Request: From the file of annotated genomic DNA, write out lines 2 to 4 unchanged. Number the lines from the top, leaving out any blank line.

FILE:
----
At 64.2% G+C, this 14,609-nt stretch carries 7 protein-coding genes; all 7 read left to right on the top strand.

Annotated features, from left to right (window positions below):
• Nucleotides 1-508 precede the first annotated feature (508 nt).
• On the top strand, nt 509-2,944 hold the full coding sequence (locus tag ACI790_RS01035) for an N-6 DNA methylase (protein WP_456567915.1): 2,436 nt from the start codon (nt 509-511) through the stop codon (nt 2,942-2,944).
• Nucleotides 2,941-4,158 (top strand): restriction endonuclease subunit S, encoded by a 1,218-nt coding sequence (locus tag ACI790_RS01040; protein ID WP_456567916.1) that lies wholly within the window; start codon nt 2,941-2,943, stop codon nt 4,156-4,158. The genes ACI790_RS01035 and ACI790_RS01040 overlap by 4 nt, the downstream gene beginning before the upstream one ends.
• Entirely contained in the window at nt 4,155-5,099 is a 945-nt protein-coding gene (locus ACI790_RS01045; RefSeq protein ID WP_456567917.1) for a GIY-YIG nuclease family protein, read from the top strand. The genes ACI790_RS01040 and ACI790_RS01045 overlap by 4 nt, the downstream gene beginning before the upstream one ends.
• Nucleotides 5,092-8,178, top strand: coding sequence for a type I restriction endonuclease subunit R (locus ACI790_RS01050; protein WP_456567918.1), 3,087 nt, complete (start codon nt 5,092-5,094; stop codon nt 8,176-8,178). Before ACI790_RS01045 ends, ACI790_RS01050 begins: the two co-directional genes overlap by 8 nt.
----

Annotated features, from left to right (window positions below):
• Nucleotides 1-508 precede the first annotated feature (508 nt).
• On the top strand, nt 509-2,944 hold the full coding sequence (locus tag ACI790_RS01035) for an N-6 DNA methylase (protein WP_456567915.1): 2,436 nt from the start codon (nt 509-511) through the stop codon (nt 2,942-2,944).